The prospect of Penny as PM won’t frighten the opposition one bit. But more importantly, can she steer the Tory party out of its factional infighting and unite them around an ethos?

    Imo the answer is a clear and rather obvious no.

    The prospect of Penny as PM will frighten the opposition far more than Truss staying in place.....
    Truss is pretty scary. Imagine having to clean up two years of her mess rather than just a month. Penny is not remotely scary. Two years of public relations veneer can not cover up the abyss at the heart of the Conservatives.
    There is to an abyss at the heart of Starmer's Labour.

    Labour definitely has work to do. No doubt about it, but I would take Starmers position over Truss’ successor any day of the week now. And that includes the Tory ‘majority’.
  • bondegezoubondegezou Posts: 2,644
    fox327 said:

    It is easy to blame Tory members for the collapse. However, Tory MPs presented them with two weak candidates in the final two. Clearly Truss was a very weak candidate. The other candidate, Sunak, could not beat her which suggests that he too was a weak candidate.

    Tory MPs also elimated Hunt in the first round of the contest, a strong candidate for the job. Hence, I think that the MPs should take a substantial part of the blame. It is said that plane crashes rarely happen due to a single cause, but due to a combination of several factors. The same thing has happened here. The candidates, the MPs, the party membership, the outgoing PM, and the current political situation (Brexit, COVID, Ukraine, 12 years in power) all contributed to this disaster.

    The solution to the candidates, the MPs, the party membership, the outgoing PM and some of the current political situation is, however, the same. Don’t vote Conservative!
  • glwglw Posts: 8,869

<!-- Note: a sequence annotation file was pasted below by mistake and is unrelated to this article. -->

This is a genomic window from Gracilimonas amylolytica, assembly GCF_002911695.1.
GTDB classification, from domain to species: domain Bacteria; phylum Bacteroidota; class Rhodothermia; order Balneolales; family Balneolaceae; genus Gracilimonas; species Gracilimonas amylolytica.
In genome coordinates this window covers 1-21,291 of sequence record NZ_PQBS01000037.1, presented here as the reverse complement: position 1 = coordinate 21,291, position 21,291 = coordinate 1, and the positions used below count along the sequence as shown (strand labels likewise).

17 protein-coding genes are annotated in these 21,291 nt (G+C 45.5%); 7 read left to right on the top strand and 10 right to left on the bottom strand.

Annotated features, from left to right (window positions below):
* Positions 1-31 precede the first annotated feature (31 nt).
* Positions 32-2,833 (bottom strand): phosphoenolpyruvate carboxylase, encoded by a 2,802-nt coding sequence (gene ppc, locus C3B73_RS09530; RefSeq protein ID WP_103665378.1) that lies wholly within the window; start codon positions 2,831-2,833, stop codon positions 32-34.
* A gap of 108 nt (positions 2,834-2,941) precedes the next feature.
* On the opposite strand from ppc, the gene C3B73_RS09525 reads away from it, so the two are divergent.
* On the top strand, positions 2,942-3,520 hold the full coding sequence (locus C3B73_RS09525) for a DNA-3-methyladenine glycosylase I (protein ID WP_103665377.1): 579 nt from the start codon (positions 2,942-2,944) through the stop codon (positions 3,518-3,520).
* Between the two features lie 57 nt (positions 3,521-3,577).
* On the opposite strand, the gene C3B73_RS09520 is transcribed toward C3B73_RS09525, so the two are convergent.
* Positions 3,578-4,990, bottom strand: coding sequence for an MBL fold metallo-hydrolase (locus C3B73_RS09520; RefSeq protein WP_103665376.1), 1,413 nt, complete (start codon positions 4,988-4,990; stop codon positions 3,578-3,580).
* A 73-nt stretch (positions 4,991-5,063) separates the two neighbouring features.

I see we are back to the PB Tories luxuriating in their nostalgic fantasies about a bloke that is no longer a Labour MP.

    Funny old world.

    It's not nostalgia, it's genuinely interesting that Labour supporters won't even entertain the hypothetical quesion of what a Corbyn victory would have been like. After all they were cheering him on three years ago.

    The last 8 months of the Ukraine war have made me think a Corybn premiership would have been calamitous. It's the one thing I'll give Johnson some real credit for. Johnson is a lazy, dishonest idiot, but his instincts on the biggest issues were generally right.

    It would be a lot easier to believe Labour has changed if they could do some soul searching about such things, that they don't or won't makes me think the change is only skin deep. On here you might not see many "out" Corbyn supporters, but they still seem to be there in large numbers.
  • AlistairMAlistairM Posts: 1,588
    I take this as Wallace being out the running. Very notable that he doesn't say he wants Truss to remain! Personally think he'll become NATO SG at some point in the future.

    NEW: Ben Wallace says he wants to remain as Defence Secretary

    He told @thetimes: “I want to be the secretary of state for defence until I finish. I love the job I do and we have more to do. I want the prime minister to be the prime minister and I want to do this job.”

    https://twitter.com/darrenmccaffrey/status/1582104016481562624
  • glwglw Posts: 8,869

    It is true Corbyn would have been a disastrous Prime Minister, although I suspect even he might have soldiered on into his third month of chaos without too much trouble.

    He would have been worse than Johnson - he was that bad. But Truss has forced everyone to recalibrate the measurements of incompetence

    I'm really not defending Truss, she was my last choice of the lot. All I'm saying is that not very long ago the Labour Party also wanted some totally unsuitable to lead the country, and I'm not convinced they have really changed as much as they need to.
  • SandyRentoolSandyRentool Posts: 18,013
    ihunt said:

    there is now complete poison in the Tory bloodstream....the attacks on each other will be vicious from now on

    At least none of them will be falling out of windows
  • RazedabodeRazedabode Posts: 2,708